(originally posted November 15, 2011)
A paleolithic lifestyle is about more than just nutrition. It’s about getting ALL of your paleolithic ducks in a row. When we approach our lives this way, we are addressing both our short- and long-term health as well as our longevity. This is where everything comes together so we can feel great AND keep feeling great for a long, long time. So what exactly are these caveman ducks that must be lined up, you ask?
1. DIET: I suggest committing to a paleolithic diet for the rest of your life, as outlined in my post “So, WhatExactly IS Paleolithic Nutrition?”. I also suggest including gluten-free cheats from time to time (more details on how to do this coming soon).
2. STRESS: Do what you can to reduce your stress levels. Go for walks. Meditate. Try yoga. The stress hormone cortisol works against you in almost everything you are trying to achieve with better nutrition. Getting enough sleep, eating a lower carbohydrate diet, eating a 1:1 omega-3 to omega-6 ratio, and making sure that your exercise isn’t too strenuous will all help lower cortisol. Yes, these are not your average ducks; they are intertwined.
3. SLEEP: Prioritize good quality sleep and aim for at least 8-9 hours every night. Your brain and your body need this time to repair and to recharge. The difference in your energy level and mood when you’ve had enough sleep is huge. Plus it helps regulate your cortisol levels!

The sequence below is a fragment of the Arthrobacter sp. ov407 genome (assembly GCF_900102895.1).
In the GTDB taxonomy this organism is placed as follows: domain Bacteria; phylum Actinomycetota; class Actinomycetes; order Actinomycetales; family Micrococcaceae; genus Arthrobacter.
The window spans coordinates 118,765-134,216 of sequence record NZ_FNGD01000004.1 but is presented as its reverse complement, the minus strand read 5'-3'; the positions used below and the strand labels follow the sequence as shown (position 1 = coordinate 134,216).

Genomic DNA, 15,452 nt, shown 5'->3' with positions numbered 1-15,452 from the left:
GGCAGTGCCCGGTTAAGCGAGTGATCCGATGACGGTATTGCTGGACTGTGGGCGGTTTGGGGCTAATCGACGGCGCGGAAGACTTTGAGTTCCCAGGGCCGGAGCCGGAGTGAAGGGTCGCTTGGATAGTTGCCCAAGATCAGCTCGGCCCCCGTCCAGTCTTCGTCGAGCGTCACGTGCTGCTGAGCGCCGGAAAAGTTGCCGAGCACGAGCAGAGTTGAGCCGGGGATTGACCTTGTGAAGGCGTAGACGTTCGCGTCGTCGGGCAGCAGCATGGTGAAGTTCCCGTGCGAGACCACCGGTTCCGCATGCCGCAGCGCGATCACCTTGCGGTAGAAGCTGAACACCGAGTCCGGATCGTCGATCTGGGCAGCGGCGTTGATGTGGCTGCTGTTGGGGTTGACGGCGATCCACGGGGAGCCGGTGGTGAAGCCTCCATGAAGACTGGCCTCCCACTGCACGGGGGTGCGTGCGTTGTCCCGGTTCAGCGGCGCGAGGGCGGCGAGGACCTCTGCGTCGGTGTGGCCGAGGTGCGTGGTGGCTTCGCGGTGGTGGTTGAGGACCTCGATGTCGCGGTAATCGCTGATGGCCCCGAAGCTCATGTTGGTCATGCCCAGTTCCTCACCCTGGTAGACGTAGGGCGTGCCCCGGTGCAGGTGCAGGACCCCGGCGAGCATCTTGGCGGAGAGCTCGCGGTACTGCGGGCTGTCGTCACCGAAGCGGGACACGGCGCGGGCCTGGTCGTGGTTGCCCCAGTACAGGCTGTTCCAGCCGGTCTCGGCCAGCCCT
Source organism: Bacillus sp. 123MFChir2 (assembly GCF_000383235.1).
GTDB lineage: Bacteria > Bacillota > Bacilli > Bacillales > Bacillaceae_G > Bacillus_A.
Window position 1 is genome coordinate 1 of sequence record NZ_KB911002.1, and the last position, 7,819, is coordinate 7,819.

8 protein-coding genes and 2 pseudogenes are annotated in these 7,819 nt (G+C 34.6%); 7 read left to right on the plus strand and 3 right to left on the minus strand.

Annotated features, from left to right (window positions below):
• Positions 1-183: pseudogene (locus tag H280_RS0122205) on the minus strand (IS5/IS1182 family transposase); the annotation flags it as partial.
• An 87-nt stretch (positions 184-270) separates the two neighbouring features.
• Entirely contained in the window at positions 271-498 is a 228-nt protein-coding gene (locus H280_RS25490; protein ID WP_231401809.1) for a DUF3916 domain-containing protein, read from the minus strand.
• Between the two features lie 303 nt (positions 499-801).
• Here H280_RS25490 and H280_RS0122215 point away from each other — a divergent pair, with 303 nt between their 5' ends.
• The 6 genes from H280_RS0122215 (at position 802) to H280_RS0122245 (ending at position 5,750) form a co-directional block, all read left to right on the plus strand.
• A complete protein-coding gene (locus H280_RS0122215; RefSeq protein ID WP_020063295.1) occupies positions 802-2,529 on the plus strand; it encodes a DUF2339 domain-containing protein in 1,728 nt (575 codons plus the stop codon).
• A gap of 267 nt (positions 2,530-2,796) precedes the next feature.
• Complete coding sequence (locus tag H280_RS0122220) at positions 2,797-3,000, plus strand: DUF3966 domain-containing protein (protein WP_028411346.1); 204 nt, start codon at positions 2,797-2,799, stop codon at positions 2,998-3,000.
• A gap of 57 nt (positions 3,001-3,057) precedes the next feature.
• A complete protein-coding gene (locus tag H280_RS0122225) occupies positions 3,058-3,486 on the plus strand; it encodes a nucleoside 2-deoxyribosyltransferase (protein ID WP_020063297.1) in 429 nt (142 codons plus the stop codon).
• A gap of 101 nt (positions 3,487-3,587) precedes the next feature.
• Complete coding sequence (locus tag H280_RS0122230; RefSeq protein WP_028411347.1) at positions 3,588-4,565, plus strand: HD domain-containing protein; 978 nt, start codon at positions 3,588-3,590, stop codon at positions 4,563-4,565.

4. EXERCISE: You don’t need to go crazy, but it is extremely beneficial to include as much low-strain exercise as you can in your life (like walking, hiking, playing, gardening, swimming, etc.). In addition to this, some strength conditioning is very beneficial (weight lifting, martial arts, pilates, yoga, etc.).
5. BEING OUTDOORS: We get so many benefits from just being outside: the biggest of which is the vitamin D that our bodies make when we are exposed to the sun. This can help fight depression, regulate your stress hormones, and regulate your circadian rhythms leading to better quality sleep!
6. YOUR SUPPORT NETWORK: New research is finding that one of the keys to longevity is to have a strong, active support network. This includes relationships with your family, your friends, your co-workers, your neighbors and your religious and community groups. In some ways, maintaining this network is more challenging than ever with how many people move away for school or jobs (like my husband and I did). But in other ways, it’s easier than ever with long-distance phone calls and social networking.